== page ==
A few months ago, I visited the campus of the International School of Berne (ISBerne), a pre-K through 12th grade private school in Berne, Switzerland.
Much of my experience has been with NGOs in the developing world where it’s common to find children combing the landfills for recyclables in order to generate income for their families, or countless instances of children orphaned by AIDS. When arriving at the airport in places like this, I’ve noticed that there are two things they all seem to have in common when you step outside: the smell of wood fires used for cooking, and the sound of roosters crowing in the distance.
Entering Switzerland at the Zurich airport was, however, a considerably different experience as I passed shop after shop selling expensive Swiss watches, then outside to a line of black Mercedes Benz taxis.
Offspring Of Diplomats Learn Community Service
If you’ve never been to Switzerland, the train ride from Zurich to the school in Berne is probably how you would envision the Swiss countryside; chalets, snow-covered pine forests, and spectacular Alpine views. ISBerne, like many Swiss private schools, caters to the children of diplomats and Foreign Service professionals. I had heard that the school has a robust community service program and, although I was there for other reasons, I was very interested in finding out more about it.
ISBerne offers the International Baccalaureate curriculum, a central tenet of which is described as:
“The aim of all IB programmes is to develop internationally minded people who, recognizing their common humanity and shared guardianship of the planet, help to create a better and more peaceful world.”
I've seen the results of an indifferent world first-hand and up-close, so developing a sense of global citizenship early in the lives of students is something that I find very appealing. I discovered that ISBerne has plenty of activities to promote these values to its students.
From Neighborhood Clean Up To Third World Field Projects
Dr. Kathleen Noreisch, director of the CAS (Creativity, Action, Service) program at the school, told me that there are different levels of participation available to the students. They range from local neighborhood clean-ups, to assisting the elderly, to some very ambitious and challenging field projects in Tanzania and Morocco.
Of course, community service is a required component in graduating with an IB diploma, so there are kids who find it just another chore in an already heavy course schedule. We all probably found it tedious to learn our multiplication tables in elementary school, but it nonetheless became part of our knowledge base for a lifetime. Such is the case with instilling a sense of global responsibility at an early age; it influences who we become as adults. Moreover, many students find that they love this kind of work, become very involved, and consider a career in the NGO/ non-profit world.
Children Support Fight Against Hunger, Promote Girls’ Education
I heard one story about a group of very young ISBerne elementary school kids who had been given a handful of pumpkin seeds, which they planted, tended, and then made pumpkin soup that they sold locally to raise money for Mary’s Meals, an international movement that funds food projects in the developing world.
They helped feed other kids who live in an environment where hunger affects the ability to pursue even a basic education. Equally important, they were involved in the entire process that took months to complete and developed a sense of commitment to a worthwhile international goal.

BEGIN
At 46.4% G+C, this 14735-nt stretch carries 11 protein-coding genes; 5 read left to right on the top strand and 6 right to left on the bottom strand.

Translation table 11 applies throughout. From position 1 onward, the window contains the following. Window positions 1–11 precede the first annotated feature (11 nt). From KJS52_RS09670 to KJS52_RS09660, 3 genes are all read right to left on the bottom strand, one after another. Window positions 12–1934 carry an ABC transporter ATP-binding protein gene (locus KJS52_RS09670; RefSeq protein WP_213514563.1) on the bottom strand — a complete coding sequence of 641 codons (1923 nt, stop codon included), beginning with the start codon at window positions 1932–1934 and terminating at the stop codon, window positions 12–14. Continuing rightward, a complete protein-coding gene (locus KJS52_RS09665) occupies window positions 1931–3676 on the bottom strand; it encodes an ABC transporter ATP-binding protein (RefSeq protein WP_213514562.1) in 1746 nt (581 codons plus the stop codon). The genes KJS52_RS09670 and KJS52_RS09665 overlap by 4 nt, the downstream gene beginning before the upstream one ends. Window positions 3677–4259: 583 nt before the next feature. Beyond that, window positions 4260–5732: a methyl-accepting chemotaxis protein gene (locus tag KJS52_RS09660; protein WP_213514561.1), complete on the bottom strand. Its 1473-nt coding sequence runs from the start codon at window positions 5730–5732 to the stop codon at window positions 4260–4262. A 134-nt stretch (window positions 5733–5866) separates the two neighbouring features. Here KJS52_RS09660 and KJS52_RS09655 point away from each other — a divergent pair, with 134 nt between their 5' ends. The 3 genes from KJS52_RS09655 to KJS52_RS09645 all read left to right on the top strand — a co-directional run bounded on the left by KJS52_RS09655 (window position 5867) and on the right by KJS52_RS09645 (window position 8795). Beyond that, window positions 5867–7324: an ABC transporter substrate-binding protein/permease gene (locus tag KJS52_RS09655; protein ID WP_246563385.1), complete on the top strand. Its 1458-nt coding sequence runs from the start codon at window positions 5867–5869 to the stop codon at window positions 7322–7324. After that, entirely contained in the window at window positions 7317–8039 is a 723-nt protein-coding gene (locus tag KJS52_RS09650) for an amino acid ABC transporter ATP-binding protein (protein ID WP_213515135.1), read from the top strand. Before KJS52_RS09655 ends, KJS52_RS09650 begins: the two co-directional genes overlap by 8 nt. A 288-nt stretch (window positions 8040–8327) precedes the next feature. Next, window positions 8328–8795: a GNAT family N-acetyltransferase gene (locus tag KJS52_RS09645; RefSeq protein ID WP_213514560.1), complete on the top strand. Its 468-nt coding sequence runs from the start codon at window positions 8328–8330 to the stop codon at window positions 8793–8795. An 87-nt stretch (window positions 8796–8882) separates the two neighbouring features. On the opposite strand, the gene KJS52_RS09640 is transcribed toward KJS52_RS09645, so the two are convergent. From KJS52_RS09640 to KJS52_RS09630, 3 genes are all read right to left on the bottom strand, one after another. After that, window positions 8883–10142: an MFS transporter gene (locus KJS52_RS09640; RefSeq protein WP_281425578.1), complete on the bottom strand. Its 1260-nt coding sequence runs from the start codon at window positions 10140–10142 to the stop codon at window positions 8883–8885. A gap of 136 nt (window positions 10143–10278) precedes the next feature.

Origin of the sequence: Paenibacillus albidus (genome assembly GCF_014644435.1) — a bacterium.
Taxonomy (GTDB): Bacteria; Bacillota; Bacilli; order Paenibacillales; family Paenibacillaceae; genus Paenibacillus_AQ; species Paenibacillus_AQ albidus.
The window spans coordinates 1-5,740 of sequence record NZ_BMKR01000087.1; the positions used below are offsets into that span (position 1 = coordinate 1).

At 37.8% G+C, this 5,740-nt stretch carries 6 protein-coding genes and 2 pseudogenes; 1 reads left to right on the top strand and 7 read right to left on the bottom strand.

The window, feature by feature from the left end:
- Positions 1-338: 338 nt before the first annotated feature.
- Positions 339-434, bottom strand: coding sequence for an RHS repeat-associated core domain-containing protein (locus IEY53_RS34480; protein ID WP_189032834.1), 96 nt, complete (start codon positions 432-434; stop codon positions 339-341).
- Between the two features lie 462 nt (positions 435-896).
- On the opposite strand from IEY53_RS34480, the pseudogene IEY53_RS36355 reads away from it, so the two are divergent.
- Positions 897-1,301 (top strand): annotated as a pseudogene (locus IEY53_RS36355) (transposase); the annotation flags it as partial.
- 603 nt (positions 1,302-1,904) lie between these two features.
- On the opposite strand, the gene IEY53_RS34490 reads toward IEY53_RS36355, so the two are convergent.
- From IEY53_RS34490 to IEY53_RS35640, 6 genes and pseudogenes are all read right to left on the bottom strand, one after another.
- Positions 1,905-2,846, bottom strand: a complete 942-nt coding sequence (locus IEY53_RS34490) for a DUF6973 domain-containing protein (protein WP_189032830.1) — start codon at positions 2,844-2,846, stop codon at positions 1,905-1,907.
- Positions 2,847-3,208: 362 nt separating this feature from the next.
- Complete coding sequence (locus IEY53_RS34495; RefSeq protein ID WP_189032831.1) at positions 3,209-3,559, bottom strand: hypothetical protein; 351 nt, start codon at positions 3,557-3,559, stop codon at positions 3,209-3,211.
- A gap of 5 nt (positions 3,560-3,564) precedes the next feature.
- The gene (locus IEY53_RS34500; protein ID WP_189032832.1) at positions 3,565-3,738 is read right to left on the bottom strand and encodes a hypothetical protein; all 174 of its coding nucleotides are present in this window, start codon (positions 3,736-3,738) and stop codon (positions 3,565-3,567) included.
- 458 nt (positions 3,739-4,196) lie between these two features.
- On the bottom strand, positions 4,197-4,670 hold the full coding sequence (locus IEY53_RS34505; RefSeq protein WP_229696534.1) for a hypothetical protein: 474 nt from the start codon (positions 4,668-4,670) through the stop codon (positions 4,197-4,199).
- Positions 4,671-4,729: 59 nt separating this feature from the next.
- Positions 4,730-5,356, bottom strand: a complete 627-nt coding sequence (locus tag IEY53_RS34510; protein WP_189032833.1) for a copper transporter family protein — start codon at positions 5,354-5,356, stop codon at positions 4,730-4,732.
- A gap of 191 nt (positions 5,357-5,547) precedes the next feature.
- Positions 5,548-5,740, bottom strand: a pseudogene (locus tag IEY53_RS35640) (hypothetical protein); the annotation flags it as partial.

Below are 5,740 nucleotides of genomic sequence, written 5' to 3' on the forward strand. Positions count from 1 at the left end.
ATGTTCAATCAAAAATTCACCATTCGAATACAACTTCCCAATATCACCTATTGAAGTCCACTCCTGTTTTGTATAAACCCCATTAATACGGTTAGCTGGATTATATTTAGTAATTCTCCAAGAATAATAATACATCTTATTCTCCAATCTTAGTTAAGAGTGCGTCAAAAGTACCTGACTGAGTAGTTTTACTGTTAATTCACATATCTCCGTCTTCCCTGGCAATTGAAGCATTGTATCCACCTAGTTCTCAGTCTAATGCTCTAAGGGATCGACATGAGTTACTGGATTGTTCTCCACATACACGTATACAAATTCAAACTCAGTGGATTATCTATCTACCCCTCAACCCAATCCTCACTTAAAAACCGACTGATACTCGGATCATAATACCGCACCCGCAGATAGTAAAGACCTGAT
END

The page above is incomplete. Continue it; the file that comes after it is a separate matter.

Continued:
Dr. Noreisch told me about a student trip to Morocco where they worked at an NGO that provided education for local girls. This facility made the difference between attending school and not getting any education at all. She said that it made the students reconsider their typical teenage griping about getting up and attending class everyday and to better appreciate their privileged circumstances. The first step in changing the world is realizing how your own life compares to, and affects, your global neighbors.
Street Children for a Day Raise Funds For Real Street Children
Around the holidays, a group of ISBerne students (some as young as fifth grade) participated in a fundraising event “Strassenkind fur einen Tag” (Street Child for a Day) to raise money for Terre des Hommes, an organization that addresses the socio-economic injustices of the world’s children. They assumed the role of street children; selling newspapers, shining shoes, performing music, and asking for money.
On a particularly cold day in Berne, they approached people at the main train station to solicit funds for the organization, and gained a knowledge of the daily lives of street children; rejection and ridicule from passersby, wondering how to get food or even go to the bathroom, and spending the day outside in the inclement weather. They raised over 1000 CHF (about $1,000) just from handouts of spare change from pedestrians, and gained an appreciation of action taken that produces concrete results.
The CAS program has additional opportunities for community service including Velos für Afrika, a Swiss organization that refurbishes bicycles to assist in local mobility on the African continent, and Peace One Day, which raises the awareness of the International Day of Peace each year on September 21.
Talking to some of these kids, I admired the purity of their intentions. We often see social responsibility as a corporate branding or marketing effort, in some cases “putting lipstick” on the effects that their products produce. Here, I met students who are truly active in global fellowship and have a sincere desire for world peace. Many future leaders emerge from prestigious Swiss international schools like this, and I’m glad that they are taking the concept of global citizenship and responsibility with them.
For a personal account from a student who participated in Strassenkind fur einen Tag, click here.